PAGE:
Taking off from a document of the Asian Bishops' document "Holy Spirit at Work in Asia" the author draws out some theological questions it raises, and he answers them unfolding certain dimensions of pneumatology which Asian Christians are called to confess, if they accept as they should, the widespread non-theistic religiosity of Asian cultures as a locus theologicus, and focuss their attention on idolatry and deicide rather than on atheism. The pneumatology proposed here is also an invitation to the three biblical religions to bear witness to authentic theism.
The author recounts the unsettling faith journey of her conversion to Judaism after she had become an established, professional Christian theologian. Struggling to discern the call of God, she intellectually probes a series of questions about Christianity that disturb her, including her understanding of Jesus. At the end of reasoning she discovers that converting is not a matter of intellect but of heart. It is not dissatisfaction with or criticism of Christianity that propels her toward Judaism, but love—of both traditions. The question is not, Which is better, Christianity or Judaism? But, which community's revelatory lens does one share?
With the dawn of the scientific method in the 18th and 19th centuries, the appreciation of reality focused on quantifiable data and the method of direct observation almost completely become the norm. Therefore, while the human sciences were developing as independent disciplines in the 19th and 20th centuries they, at times, were also subject to this reductive move. While many contemporary studies in the human sciences, including contemporary studies in spirituality, work hard to overcome a strictly quantitative approach to reality, there has sometimes been a tendency to develop methodological research practices that favor direct observation while omitting the qualitative aspect of human life. The development of behaviorism as one field of study in psychology is an example. Contemporary studies in spirituality need to be mindful of using quantitative approaches to research methods and practices—especially when they are subtlety hidden within the methodology chosen—so that the qualitative aspect of reality is not forgotten.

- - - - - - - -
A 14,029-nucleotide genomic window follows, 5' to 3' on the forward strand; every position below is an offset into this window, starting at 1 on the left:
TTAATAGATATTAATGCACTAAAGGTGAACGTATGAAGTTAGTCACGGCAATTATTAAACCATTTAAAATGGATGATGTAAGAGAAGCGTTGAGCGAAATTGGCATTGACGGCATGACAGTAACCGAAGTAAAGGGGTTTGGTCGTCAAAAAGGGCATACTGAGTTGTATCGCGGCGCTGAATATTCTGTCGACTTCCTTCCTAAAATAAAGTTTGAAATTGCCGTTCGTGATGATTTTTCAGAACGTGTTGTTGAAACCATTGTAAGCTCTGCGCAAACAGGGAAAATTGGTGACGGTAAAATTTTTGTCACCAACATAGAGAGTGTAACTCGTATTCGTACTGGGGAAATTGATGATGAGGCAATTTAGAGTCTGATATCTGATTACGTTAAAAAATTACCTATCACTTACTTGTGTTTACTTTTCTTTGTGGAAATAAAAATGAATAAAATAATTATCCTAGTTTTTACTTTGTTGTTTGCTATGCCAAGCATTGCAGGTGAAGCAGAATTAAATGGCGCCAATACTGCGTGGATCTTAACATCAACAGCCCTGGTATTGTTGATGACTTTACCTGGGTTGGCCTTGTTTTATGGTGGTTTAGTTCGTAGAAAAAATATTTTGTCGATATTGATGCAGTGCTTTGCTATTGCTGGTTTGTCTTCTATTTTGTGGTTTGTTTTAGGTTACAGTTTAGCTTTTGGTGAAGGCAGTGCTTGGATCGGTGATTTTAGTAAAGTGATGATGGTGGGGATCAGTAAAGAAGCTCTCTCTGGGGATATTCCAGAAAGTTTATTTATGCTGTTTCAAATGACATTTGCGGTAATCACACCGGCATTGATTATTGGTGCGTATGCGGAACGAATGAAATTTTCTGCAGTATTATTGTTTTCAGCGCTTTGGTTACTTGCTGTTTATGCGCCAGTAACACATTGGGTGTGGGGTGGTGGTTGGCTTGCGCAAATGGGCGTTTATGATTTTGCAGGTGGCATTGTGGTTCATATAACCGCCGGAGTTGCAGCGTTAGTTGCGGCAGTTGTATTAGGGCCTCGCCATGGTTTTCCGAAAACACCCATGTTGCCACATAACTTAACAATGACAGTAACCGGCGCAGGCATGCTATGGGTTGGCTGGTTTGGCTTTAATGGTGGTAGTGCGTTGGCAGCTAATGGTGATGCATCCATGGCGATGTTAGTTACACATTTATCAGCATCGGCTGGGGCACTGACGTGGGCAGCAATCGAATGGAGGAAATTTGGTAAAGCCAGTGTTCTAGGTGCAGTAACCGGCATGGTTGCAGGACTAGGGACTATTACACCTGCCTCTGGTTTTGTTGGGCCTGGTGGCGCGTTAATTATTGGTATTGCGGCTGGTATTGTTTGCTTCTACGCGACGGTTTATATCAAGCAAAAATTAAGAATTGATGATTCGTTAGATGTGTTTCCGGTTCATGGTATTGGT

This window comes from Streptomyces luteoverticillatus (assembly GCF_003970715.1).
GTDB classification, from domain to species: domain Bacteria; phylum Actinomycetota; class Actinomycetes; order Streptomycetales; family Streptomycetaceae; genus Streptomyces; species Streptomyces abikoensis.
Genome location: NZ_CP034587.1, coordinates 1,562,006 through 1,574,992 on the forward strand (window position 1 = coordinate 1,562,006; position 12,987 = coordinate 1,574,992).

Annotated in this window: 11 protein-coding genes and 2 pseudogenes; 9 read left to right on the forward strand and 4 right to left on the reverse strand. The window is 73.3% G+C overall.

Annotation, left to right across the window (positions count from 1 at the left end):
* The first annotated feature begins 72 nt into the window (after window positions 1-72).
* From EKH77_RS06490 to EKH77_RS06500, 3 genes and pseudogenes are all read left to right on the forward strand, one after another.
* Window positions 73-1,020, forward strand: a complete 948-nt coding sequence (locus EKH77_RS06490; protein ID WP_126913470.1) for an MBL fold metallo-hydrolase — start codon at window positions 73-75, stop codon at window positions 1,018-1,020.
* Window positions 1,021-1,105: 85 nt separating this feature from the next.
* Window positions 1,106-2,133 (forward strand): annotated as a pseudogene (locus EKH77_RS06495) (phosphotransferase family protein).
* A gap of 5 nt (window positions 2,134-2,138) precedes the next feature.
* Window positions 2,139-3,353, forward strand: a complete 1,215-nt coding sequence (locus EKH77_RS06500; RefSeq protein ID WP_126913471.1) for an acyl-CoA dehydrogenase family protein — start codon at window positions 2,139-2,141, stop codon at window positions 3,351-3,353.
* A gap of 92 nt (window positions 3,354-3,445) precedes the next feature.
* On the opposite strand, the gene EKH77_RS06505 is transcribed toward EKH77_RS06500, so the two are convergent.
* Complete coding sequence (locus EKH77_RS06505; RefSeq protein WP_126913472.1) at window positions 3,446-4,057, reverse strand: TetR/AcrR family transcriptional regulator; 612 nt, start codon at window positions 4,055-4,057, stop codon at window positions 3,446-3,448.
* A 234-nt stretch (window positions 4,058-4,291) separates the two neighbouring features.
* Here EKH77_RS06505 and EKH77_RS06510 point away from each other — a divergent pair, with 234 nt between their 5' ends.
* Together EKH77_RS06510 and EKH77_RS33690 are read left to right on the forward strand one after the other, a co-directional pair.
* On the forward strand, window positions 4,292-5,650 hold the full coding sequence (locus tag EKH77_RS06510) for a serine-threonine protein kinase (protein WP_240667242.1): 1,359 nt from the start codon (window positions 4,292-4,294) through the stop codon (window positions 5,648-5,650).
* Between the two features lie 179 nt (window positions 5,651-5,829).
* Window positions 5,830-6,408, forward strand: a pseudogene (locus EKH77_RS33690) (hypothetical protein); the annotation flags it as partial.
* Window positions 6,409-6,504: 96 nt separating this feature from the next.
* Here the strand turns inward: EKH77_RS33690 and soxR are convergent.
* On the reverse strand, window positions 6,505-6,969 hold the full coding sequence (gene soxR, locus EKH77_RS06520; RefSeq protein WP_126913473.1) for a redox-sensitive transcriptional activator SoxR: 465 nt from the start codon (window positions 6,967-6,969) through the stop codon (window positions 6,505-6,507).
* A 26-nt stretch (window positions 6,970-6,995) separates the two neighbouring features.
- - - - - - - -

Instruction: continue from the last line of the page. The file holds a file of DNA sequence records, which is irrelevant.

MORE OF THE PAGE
This article seeks to connect the often divided registers of Christian ethics, spirituality studies, and systematic theology by considering the locus of "vision" in Christian life. It pursues its course by interpreting an injunction in the Didache calling Christians to surpass merely trying to love their enemies in order to embrace a morality and spirituality in which Christians simply do not have enemies anymore. This exhortation makes sense only in the context of a spirituality of God-like vision, a spirituality that itself makes sense only in the context of a theology of the indiscriminately loving God who also has no enemy.
In an interview with sculptor Simon Toparovsky, art historian Damon Willick explores issues of religion and contemporary art as they relate to the artist's practice. Focusing on Toparovsky's high altar crucifix produced for Los Angeles's Cathedral of Our Lady of Angels, central themes of the interview include issues of religious identity, site-specificity of works of art, and the spiritual intentions of the artist as they compare to the audience's reception of his work.